The COVID-19 pandemic has created a situation where people are working from home on a massive scale and SaaS platforms have become a necessity. Unsurprisingly, cybercriminals have begun to pivot and are creating tools that target SaaS and other cloud-based platforms. Ransomware gangs, run just like businesses, are beginning to expand to new markets in order to maximize profit and capitalize on new opportunities. Ransomware 2.0 capitalizes on recent trends by spreading to the cloud and encrypting or exfiltrating SaaS data.
Read on to find out more about Ransomware 2.0 and the future of Ransomware in 2022 and beyond:
Ransomware is Targeting Cloud Services
In order to capitalize on recent trends, cybercriminals are now deploying tools that target data and applications hosted in the cloud. The reason for this is simple – cloud apps have become mission-critical for many of the world’s most successful businesses. Can you imagine the office today without apps like Office 365, G-Suite, or Salesforce? There aren’t even on-prem versions for many of these applications, and so these vulnerabilities mean that it is only a matter of time before criminals begin to exploit them. Here is how a cloud-based ransomware attack might look:
- User receives a phishing email that requires the user to update an app or extension
- User installs malicious app or extension that requests permissions to access G Suite or Office 365
- Once permissions are granted, app starts encrypting data in the cloud
In light of recent attention given to ransomware, threat actors have changed their strategy: Attacks have become fewer in volume but are also becoming increasingly severe. In other words, they are refining their targets to ensure that they receive the biggest possible payday. We are actually seeing cybercriminals compete to provide better “customer service” as they want to make it as easy as possible for you to pay them.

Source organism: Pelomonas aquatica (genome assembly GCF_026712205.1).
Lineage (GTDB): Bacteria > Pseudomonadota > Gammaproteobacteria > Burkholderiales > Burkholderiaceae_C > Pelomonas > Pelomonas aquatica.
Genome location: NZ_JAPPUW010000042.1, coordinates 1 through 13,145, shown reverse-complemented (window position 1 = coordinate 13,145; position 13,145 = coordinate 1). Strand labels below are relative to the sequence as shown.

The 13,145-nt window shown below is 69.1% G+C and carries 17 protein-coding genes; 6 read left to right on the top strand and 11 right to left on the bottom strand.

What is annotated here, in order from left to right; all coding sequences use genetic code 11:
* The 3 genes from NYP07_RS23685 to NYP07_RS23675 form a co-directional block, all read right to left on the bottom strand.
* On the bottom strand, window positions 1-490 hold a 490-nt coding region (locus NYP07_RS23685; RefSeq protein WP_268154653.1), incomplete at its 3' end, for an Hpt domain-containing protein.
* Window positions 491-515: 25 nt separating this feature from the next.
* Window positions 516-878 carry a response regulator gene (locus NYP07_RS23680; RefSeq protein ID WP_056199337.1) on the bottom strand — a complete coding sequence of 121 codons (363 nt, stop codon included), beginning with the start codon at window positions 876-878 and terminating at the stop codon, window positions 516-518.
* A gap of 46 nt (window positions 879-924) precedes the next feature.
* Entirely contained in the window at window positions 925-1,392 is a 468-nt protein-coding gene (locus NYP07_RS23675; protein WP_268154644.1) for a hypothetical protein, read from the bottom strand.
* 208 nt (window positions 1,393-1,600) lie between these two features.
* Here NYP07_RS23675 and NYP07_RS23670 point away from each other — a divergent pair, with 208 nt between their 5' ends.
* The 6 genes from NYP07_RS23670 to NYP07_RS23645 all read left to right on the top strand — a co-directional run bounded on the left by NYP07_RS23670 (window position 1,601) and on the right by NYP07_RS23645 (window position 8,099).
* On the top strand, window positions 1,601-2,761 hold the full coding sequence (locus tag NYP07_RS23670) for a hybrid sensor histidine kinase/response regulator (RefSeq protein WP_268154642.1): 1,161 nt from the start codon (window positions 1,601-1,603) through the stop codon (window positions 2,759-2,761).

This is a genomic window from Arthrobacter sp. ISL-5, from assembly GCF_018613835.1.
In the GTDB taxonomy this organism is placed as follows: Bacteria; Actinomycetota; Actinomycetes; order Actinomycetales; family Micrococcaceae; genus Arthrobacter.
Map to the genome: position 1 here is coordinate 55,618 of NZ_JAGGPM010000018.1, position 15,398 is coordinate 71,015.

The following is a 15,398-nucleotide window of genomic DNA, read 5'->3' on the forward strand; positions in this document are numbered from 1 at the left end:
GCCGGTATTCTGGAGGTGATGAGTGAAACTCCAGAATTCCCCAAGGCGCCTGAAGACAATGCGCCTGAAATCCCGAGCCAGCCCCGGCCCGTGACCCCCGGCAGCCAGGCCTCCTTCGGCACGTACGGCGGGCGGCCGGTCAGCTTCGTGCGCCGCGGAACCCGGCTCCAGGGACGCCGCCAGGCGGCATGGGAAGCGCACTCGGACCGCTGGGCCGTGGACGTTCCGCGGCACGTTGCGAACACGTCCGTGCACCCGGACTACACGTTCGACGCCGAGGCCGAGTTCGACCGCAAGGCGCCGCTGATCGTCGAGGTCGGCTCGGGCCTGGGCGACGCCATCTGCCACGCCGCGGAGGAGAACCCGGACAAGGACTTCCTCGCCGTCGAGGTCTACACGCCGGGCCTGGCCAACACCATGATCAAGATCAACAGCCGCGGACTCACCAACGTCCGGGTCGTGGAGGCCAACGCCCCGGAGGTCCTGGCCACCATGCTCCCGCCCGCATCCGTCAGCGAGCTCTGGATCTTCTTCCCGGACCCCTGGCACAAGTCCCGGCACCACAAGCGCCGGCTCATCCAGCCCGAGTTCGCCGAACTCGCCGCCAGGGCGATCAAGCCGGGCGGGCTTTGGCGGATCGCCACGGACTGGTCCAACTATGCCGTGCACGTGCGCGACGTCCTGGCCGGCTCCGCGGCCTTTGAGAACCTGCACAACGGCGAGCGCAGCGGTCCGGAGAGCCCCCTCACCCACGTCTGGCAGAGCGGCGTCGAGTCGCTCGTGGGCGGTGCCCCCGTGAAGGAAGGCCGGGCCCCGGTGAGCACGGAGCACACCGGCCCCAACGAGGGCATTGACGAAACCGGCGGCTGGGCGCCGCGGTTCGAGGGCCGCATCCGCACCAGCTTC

Additionally, the ransomware tools themselves have become extremely complex and sophisticated. The worst part? These tools are available for pretty much anyone to use – Tools like Avaddon and Wannacry are available for pretty much anyone to execute attacks and collect a share of the bounty. Ransomware as a Service is now a billion-dollar industry.
IoT as an Entry Point
IoT devices are everywhere. In cybersecurity terms this represents a potentially huge vulnerability that hackers can exploit for criminal activity. Common IoT misconfigurations like forgetting to change default settings represents a very real risk of IoT being used as an entry point.
Third Party Software & Operational Technology
For an attacker, sometimes the best way into an organization isn’t by attacking it directly, but rather through third-party software. Oftentimes, there are underlying vulnerabilities in third party applications that remain unpatched for long periods of time, which hackers take advantage of in order to gain access and wreak havoc. Unfortunately, it can often be difficult to identify these vulnerabilities because the responsibility to address them is either shared or unclear. Organizations need to take a proactive approach and use control tools in order to maintain visibility into your network environment.
How Can I Protect Myself?
It is no secret by now that ransomware is a very real and growing threat – not just to our businesses but to society as a whole. When it comes to securing the enterprise, it is best to leave security to the professionals and partner with a reputable cybersecurity company that can provide value. Stratejm is North America’s premier next-gen MSSP offering turnkey, comprehensive enterprise security. Contact us today to find out how we can help you secure your organization against ransomware.